Publisher: Amulet Books
Genre: Young Adult, Fantasy, Retalling
Publication Date: January 1, 2013
Pages: 384 Pages
Source: Hardcover, purchased
Kid-rating: In my opinion, some of the situations and conversations steer this towards an older crowd.
Star Rating: 4 out of 5 stars
This stunning debut captures the grotesque madness of a mystical under-land, as well as a girl’s pangs of first love and independence. Alyssa Gardner hears the whispers of bugs and flowers—precisely the affliction that landed her mother in a mental hospital years before. This family curse stretches back to her ancestor Alice Liddell, the real-life inspiration for Lewis Carroll’s Alice’s Adventures in Wonderland. Alyssa might be crazy, but she manages to keep it together. For now.
When her mother’s mental health takes a turn for the worse, Alyssa learns that what she thought was fiction is based in terrifying reality. The real Wonderland is a place far darker and more twisted than Lewis Carroll ever let on. There, Alyssa must pass a series of tests, including draining an ocean of Alice’s tears, waking the slumbering tea party, and subduing a vicious bandersnatch, to fix Alice’s mistakes and save her family. She must also decide whom to trust: Jeb, her gorgeous best friend and secret crush, or the sexy but suspicious Morpheus, her guide through Wonderland, who may have dark motives of his own.
It’s always a little nerve-wracking to start watching or reading something that you have been waiting for with high hopes. And it’s even worse to have said the object of that anticipation start off slowly…but thankfully, Splintered won me over, and we’ll all live happily ever after. For now.
Splintered hit a lot of the high points for me in terms of what I’m looking for in a story that’s a retelling or reimagining of another story. Top of that list is imagination — I like seeing thing I recognize from the original, but the retelling needs to be full of lots of new and interesting ideas, it will hopefully surprise me and keep me guessing, even if, in the end, the story turns out the way the original did — it just gets there using different means.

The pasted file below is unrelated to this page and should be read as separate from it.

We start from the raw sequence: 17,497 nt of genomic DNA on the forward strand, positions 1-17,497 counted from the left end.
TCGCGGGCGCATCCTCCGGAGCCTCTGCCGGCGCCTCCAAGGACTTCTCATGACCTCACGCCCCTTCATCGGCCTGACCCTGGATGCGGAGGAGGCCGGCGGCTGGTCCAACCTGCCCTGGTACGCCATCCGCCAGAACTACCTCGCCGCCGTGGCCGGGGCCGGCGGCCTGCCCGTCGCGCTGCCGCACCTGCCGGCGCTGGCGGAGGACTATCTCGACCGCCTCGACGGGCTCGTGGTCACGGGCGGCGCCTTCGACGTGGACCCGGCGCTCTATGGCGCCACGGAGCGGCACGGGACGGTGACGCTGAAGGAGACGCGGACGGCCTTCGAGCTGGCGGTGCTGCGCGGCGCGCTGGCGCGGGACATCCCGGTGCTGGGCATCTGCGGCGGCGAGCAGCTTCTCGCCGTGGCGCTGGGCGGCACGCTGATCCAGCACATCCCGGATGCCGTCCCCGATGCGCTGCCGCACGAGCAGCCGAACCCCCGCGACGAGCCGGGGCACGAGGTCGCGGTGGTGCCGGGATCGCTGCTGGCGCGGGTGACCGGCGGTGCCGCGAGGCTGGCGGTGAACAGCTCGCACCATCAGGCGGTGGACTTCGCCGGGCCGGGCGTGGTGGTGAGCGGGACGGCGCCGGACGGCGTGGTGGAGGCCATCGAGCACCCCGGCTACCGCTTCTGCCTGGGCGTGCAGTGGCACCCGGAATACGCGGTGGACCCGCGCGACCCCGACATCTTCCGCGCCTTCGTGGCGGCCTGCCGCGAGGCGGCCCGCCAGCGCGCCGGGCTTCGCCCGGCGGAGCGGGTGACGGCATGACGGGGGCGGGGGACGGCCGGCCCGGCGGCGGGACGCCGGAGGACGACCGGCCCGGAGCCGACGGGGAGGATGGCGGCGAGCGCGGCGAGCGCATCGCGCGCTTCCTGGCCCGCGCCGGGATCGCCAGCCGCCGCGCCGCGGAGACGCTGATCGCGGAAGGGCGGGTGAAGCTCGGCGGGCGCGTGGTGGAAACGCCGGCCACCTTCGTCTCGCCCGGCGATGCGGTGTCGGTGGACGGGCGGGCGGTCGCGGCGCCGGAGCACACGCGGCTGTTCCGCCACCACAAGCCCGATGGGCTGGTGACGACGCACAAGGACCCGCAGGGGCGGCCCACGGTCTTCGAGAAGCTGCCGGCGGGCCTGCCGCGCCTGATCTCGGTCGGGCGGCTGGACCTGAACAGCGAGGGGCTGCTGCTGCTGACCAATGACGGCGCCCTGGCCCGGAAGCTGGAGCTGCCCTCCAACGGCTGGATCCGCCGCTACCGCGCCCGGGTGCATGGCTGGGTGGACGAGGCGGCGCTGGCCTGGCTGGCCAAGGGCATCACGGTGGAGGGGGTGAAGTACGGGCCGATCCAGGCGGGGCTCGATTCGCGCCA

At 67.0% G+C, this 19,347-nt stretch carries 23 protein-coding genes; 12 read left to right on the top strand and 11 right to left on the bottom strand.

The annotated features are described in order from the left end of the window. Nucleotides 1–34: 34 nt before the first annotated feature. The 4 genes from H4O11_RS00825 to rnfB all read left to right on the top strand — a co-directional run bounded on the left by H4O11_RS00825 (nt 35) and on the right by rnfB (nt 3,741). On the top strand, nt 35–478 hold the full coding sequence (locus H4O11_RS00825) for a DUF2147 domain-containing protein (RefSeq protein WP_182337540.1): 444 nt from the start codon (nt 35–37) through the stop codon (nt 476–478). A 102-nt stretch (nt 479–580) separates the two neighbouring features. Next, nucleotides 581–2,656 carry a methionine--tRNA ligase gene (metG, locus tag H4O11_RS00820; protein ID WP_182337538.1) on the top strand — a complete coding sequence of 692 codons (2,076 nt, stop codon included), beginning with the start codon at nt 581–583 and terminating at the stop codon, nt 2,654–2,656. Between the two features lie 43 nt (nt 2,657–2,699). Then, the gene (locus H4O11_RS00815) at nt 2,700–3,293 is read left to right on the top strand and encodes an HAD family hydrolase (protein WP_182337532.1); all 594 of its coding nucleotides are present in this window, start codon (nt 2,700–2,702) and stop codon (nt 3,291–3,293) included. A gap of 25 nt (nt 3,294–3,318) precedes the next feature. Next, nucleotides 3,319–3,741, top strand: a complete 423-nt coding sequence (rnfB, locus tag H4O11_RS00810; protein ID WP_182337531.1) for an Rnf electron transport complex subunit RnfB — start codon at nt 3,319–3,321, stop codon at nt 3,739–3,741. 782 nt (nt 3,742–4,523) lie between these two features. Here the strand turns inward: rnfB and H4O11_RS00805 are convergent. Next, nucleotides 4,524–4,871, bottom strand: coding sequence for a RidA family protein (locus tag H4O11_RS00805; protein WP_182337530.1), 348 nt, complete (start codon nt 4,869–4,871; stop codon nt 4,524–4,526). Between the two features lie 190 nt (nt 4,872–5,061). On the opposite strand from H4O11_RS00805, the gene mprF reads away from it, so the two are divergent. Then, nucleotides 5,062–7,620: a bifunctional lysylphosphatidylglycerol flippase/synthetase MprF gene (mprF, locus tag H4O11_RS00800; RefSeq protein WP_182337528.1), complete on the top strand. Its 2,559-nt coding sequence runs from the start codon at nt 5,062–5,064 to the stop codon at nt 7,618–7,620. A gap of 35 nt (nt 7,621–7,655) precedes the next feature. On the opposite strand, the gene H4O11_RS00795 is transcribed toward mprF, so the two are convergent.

A.G. Howard is VERY imaginative! The ways in which she took the source material of Lewis Carroll’s story were fantastic (in several senses of the word!) While I was waiting for my copy (I was planning on reading this as an e-book on release day, only to be thwarted: the e-book version doesn’t release until the 15th), I downloaded a free copy of “Alice’s Adventures in Wonderland.” I’m not sure I’ve ever actually read it, or if I did, it was many many years ago. A person would not have to have read the book, because so much of Alice’s world is a part of our popular culture, but I think that having the original so fresh definitely enhanced my enjoyment of this book.
There were a couple of places where the writing seemed a little uneven to me, but those were minor. Something that bugged me was the constant reference to Jeb’s labret (a piercing below the lip, above the chin). I didn’t mind that he had it, a piercing like that definitely brings to mind a certain type of guy, but I felt like I was being pummeled over the head with it, and it would take me out of the story for a moment.
All in all, I quite enjoyed this book, the first of my debut author challenge reads and hope that Howard writes more. I would love to see her imagination and creativity at work in future books, and I’m guessing her writing will just get better as time goes on.